NMA Applauds Peabody’s New Initiative to Alleviate Energy Poverty

Washington, D.C. – The National Mining Association (NMA) welcomed a far-reaching public awareness initiative launched today by Peabody, a global energy company and the nation’s largest coal producer. The company’s “Advanced Energy for Life” initiative will raise awareness for the value of coal in eliminating energy poverty among the poorest people in the developing world who lack reliable access to electricity.

“As a global energy provider, Peabody is well positioned to appreciate the vital contributions coal makes to improving the livelihood of hundreds of millions of people who have yet to fully benefit from the electricity access most of us take for granted,” said NMA President and CEO Hal Quinn. “This is a welcome addition to other humanitarian programs designed to help the world’s poor.”

The initiative consists of a digitally-based education program highlighting the widespread benefits of inexpensive energy access and the vital role coal-fueled electricity can play in solving the world’s acute energy challenges. Peabody will also support a research institute that will develop and distribute studies and policy-oriented intellectual capital as well as direct outreach to government, influential institutions and other stakeholders to encourage energy access and opportunities for developing and using advanced energy technologies.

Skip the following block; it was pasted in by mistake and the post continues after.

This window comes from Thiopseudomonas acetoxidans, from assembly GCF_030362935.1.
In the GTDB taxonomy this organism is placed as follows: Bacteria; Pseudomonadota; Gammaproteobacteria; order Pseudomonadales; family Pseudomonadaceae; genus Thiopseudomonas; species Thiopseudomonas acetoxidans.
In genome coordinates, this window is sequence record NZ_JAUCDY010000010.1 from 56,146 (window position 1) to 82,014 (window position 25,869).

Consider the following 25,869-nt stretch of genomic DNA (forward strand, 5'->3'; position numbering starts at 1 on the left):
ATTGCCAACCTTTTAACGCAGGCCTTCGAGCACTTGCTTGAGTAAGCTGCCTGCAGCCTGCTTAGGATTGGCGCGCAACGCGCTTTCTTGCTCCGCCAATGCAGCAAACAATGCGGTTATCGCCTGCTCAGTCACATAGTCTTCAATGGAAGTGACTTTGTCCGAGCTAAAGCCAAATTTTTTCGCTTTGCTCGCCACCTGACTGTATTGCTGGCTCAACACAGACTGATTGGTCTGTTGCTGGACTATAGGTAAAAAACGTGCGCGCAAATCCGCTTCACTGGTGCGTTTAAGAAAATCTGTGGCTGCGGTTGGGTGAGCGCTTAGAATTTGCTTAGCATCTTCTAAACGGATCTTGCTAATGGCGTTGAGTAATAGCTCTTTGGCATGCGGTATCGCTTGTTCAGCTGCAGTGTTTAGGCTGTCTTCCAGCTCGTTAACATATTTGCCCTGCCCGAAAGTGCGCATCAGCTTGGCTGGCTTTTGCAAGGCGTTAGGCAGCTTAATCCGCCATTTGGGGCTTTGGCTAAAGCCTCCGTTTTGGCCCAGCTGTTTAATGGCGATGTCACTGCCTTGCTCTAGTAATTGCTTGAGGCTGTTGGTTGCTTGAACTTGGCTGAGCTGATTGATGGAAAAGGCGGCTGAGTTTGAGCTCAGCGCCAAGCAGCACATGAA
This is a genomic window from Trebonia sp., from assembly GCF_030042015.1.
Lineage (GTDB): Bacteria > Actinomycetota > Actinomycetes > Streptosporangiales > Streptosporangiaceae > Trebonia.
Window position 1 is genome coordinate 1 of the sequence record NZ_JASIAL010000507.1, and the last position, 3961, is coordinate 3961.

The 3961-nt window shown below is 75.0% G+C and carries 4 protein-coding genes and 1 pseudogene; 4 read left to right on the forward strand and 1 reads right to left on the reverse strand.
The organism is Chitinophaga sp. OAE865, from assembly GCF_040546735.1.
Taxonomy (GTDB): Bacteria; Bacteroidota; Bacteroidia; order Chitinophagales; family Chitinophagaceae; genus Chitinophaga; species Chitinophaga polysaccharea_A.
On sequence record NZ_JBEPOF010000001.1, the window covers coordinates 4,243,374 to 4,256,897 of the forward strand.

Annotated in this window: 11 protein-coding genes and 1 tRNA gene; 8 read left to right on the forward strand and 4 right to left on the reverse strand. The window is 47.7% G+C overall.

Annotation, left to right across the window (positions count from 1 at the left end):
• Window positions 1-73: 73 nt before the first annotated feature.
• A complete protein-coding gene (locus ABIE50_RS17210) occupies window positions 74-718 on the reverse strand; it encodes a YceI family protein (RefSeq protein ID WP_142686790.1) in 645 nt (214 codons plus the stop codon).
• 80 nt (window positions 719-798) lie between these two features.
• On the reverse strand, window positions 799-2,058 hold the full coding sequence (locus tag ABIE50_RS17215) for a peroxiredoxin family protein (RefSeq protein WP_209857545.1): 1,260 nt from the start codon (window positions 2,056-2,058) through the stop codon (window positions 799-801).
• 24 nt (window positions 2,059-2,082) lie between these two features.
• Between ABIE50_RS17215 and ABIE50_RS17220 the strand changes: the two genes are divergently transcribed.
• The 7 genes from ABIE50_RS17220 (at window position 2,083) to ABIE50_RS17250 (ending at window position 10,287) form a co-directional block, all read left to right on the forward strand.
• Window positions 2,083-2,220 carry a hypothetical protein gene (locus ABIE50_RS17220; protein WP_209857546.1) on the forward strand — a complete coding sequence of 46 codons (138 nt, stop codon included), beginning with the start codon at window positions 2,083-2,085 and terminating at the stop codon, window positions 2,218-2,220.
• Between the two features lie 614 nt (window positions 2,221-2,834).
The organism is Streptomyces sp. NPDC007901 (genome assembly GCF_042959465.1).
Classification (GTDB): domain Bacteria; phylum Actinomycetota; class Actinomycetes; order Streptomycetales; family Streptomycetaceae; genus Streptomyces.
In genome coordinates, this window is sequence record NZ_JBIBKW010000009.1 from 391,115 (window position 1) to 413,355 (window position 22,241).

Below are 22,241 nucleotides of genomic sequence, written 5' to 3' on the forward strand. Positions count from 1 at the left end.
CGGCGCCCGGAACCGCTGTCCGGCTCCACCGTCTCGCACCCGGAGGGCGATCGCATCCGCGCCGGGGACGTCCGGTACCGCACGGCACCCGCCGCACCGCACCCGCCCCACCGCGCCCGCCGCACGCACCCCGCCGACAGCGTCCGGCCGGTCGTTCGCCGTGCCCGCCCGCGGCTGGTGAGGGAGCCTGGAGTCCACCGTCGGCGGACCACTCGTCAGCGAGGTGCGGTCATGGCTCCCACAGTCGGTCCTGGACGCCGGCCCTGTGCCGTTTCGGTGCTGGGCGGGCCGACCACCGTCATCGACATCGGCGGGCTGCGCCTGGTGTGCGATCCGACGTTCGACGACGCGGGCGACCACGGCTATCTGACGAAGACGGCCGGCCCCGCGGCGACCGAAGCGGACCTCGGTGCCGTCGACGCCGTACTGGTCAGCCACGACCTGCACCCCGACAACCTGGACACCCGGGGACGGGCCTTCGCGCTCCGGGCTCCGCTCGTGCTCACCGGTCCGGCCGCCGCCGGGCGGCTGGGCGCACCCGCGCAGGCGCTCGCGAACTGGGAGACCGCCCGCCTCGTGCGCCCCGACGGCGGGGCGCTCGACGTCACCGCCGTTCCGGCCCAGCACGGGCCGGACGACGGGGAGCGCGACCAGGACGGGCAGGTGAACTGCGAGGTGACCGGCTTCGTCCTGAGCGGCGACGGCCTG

“Advanced Energy for Life” will focus attention on how coal, the world’s fastest growing fossil energy source, can help to alleviate energy poverty. The World Health Organization estimates there are 2.6 billion people who, lacking reliable electricity, are forced to rely on crop and animal waste and wood for cooking and heating. Private studies have estimated that as many as 290 million children currently attend primary schools without electricity. In sub-Saharan Africa, almost a third of health facilities lack electricity, affecting more than 250 million people. An estimated 580 million people in India are deprived of adequate health care because of limited electricity access.